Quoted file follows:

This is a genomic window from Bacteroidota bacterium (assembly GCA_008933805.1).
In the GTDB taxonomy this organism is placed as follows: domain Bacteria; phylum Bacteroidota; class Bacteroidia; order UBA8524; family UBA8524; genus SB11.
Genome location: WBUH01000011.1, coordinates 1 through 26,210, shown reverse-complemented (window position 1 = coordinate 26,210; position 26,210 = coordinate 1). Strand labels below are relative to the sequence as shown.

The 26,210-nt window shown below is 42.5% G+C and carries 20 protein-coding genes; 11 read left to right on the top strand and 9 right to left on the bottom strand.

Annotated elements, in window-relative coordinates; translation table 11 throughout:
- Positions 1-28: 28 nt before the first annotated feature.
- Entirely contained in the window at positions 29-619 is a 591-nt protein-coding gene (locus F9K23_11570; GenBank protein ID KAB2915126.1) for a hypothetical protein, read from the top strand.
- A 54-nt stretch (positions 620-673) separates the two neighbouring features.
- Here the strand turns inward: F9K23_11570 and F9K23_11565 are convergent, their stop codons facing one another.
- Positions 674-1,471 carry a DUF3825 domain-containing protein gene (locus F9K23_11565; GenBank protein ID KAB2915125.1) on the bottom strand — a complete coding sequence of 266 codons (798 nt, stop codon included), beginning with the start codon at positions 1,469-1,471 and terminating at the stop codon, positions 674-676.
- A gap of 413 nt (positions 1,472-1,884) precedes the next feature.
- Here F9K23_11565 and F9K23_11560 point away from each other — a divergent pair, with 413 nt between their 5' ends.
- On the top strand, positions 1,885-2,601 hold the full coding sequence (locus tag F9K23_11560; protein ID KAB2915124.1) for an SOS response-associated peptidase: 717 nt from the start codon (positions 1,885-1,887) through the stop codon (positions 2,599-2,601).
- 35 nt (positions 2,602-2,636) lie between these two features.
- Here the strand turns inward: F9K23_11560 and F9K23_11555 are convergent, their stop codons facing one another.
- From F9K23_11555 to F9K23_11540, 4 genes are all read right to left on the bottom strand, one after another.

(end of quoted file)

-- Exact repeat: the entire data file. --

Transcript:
This is a genomic window from Bacteroidota bacterium (assembly GCA_008933805.1).
In the GTDB taxonomy this organism is placed as follows: domain Bacteria; phylum Bacteroidota; class Bacteroidia; order UBA8524; family UBA8524; genus SB11.
Genome location: WBUH01000011.1, coordinates 1 through 26,210, shown reverse-complemented (window position 1 = coordinate 26,210; position 26,210 = coordinate 1). Strand labels below are relative to the sequence as shown.

The 26,210-nt window shown below is 42.5% G+C and carries 20 protein-coding genes; 11 read left to right on the top strand and 9 right to left on the bottom strand.

Annotated elements, in window-relative coordinates; translation table 11 throughout:
- Positions 1-28: 28 nt before the first annotated feature.
- Entirely contained in the window at positions 29-619 is a 591-nt protein-coding gene (locus F9K23_11570; GenBank protein ID KAB2915126.1) for a hypothetical protein, read from the top strand.
- A 54-nt stretch (positions 620-673) separates the two neighbouring features.
- Here the strand turns inward: F9K23_11570 and F9K23_11565 are convergent, their stop codons facing one another.
- Positions 674-1,471 carry a DUF3825 domain-containing protein gene (locus F9K23_11565; GenBank protein ID KAB2915125.1) on the bottom strand — a complete coding sequence of 266 codons (798 nt, stop codon included), beginning with the start codon at positions 1,469-1,471 and terminating at the stop codon, positions 674-676.
- A gap of 413 nt (positions 1,472-1,884) precedes the next feature.
- Here F9K23_11565 and F9K23_11560 point away from each other — a divergent pair, with 413 nt between their 5' ends.
- On the top strand, positions 1,885-2,601 hold the full coding sequence (locus tag F9K23_11560; protein ID KAB2915124.1) for an SOS response-associated peptidase: 717 nt from the start codon (positions 1,885-1,887) through the stop codon (positions 2,599-2,601).
- 35 nt (positions 2,602-2,636) lie between these two features.
- Here the strand turns inward: F9K23_11560 and F9K23_11555 are convergent, their stop codons facing one another.
- From F9K23_11555 to F9K23_11540, 4 genes are all read right to left on the bottom strand, one after another.